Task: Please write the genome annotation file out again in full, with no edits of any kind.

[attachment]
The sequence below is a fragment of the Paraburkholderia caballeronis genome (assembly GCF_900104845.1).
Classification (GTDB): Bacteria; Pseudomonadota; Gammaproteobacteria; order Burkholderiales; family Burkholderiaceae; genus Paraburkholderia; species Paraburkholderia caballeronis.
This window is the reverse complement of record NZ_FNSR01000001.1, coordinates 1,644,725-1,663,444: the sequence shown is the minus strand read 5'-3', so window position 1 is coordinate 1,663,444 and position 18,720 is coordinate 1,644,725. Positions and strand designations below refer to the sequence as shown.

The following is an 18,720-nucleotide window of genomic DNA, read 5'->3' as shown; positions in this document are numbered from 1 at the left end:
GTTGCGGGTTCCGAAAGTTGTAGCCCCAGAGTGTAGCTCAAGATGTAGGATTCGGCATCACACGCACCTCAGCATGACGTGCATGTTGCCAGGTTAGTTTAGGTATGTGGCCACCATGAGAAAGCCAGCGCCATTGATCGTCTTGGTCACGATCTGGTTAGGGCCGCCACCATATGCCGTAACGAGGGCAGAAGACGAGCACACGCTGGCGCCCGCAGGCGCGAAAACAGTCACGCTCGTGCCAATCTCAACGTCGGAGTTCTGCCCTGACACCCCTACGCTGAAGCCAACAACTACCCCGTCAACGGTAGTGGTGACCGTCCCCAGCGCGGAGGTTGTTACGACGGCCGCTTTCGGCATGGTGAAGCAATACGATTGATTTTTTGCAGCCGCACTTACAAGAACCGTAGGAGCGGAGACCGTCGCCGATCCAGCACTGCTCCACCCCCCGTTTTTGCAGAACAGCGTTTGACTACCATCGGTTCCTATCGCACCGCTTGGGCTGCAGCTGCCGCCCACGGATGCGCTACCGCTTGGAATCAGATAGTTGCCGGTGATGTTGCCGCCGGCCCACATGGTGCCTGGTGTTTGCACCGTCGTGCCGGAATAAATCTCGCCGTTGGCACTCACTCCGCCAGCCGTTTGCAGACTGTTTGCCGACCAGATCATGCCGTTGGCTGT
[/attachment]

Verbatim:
The sequence below is a fragment of the Paraburkholderia caballeronis genome (assembly GCF_900104845.1).
Classification (GTDB): Bacteria; Pseudomonadota; Gammaproteobacteria; order Burkholderiales; family Burkholderiaceae; genus Paraburkholderia; species Paraburkholderia caballeronis.
This window is the reverse complement of record NZ_FNSR01000001.1, coordinates 1,644,725-1,663,444: the sequence shown is the minus strand read 5'-3', so window position 1 is coordinate 1,663,444 and position 18,720 is coordinate 1,644,725. Positions and strand designations below refer to the sequence as shown.

The following is an 18,720-nucleotide window of genomic DNA, read 5'->3' as shown; positions in this document are numbered from 1 at the left end:
GTTGCGGGTTCCGAAAGTTGTAGCCCCAGAGTGTAGCTCAAGATGTAGGATTCGGCATCACACGCACCTCAGCATGACGTGCATGTTGCCAGGTTAGTTTAGGTATGTGGCCACCATGAGAAAGCCAGCGCCATTGATCGTCTTGGTCACGATCTGGTTAGGGCCGCCACCATATGCCGTAACGAGGGCAGAAGACGAGCACACGCTGGCGCCCGCAGGCGCGAAAACAGTCACGCTCGTGCCAATCTCAACGTCGGAGTTCTGCCCTGACACCCCTACGCTGAAGCCAACAACTACCCCGTCAACGGTAGTGGTGACCGTCCCCAGCGCGGAGGTTGTTACGACGGCCGCTTTCGGCATGGTGAAGCAATACGATTGATTTTTTGCAGCCGCACTTACAAGAACCGTAGGAGCGGAGACCGTCGCCGATCCAGCACTGCTCCACCCCCCGTTTTTGCAGAACAGCGTTTGACTACCATCGGTTCCTATCGCACCGCTTGGGCTGCAGCTGCCGCCCACGGATGCGCTACCGCTTGGAATCAGATAGTTGCCGGTGATGTTGCCGCCGGCCCACATGGTGCCTGGTGTTTGCACCGTCGTGCCGGAATAAATCTCGCCGTTGGCACTCACTCCGCCAGCCGTTTGCAGACTGTTTGCCGACCAGATCATGCCGTTGGCTGT